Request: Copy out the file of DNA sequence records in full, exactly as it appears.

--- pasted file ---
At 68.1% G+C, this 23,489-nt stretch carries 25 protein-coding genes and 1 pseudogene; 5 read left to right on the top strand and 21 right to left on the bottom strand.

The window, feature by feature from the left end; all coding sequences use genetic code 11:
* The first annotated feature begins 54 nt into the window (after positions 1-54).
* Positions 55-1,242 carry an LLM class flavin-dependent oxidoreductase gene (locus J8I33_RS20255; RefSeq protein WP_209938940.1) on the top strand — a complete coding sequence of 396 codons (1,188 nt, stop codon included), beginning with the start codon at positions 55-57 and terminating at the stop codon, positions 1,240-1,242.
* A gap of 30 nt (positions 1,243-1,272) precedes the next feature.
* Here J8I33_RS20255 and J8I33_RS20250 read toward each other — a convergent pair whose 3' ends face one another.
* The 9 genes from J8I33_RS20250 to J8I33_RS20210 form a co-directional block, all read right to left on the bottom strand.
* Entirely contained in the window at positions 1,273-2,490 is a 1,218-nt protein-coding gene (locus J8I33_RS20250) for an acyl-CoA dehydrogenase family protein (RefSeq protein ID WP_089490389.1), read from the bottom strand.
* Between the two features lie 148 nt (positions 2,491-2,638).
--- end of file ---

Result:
At 68.1% G+C, this 23,489-nt stretch carries 25 protein-coding genes and 1 pseudogene; 5 read left to right on the top strand and 21 right to left on the bottom strand.

The window, feature by feature from the left end; all coding sequences use genetic code 11:
* The first annotated feature begins 54 nt into the window (after positions 1-54).
* Positions 55-1,242 carry an LLM class flavin-dependent oxidoreductase gene (locus J8I33_RS20255; RefSeq protein WP_209938940.1) on the top strand — a complete coding sequence of 396 codons (1,188 nt, stop codon included), beginning with the start codon at positions 55-57 and terminating at the stop codon, positions 1,240-1,242.
* A gap of 30 nt (positions 1,243-1,272) precedes the next feature.
* Here J8I33_RS20255 and J8I33_RS20250 read toward each other — a convergent pair whose 3' ends face one another.
* The 9 genes from J8I33_RS20250 to J8I33_RS20210 form a co-directional block, all read right to left on the bottom strand.
* Entirely contained in the window at positions 1,273-2,490 is a 1,218-nt protein-coding gene (locus J8I33_RS20250) for an acyl-CoA dehydrogenase family protein (RefSeq protein ID WP_089490389.1), read from the bottom strand.
* Between the two features lie 148 nt (positions 2,491-2,638).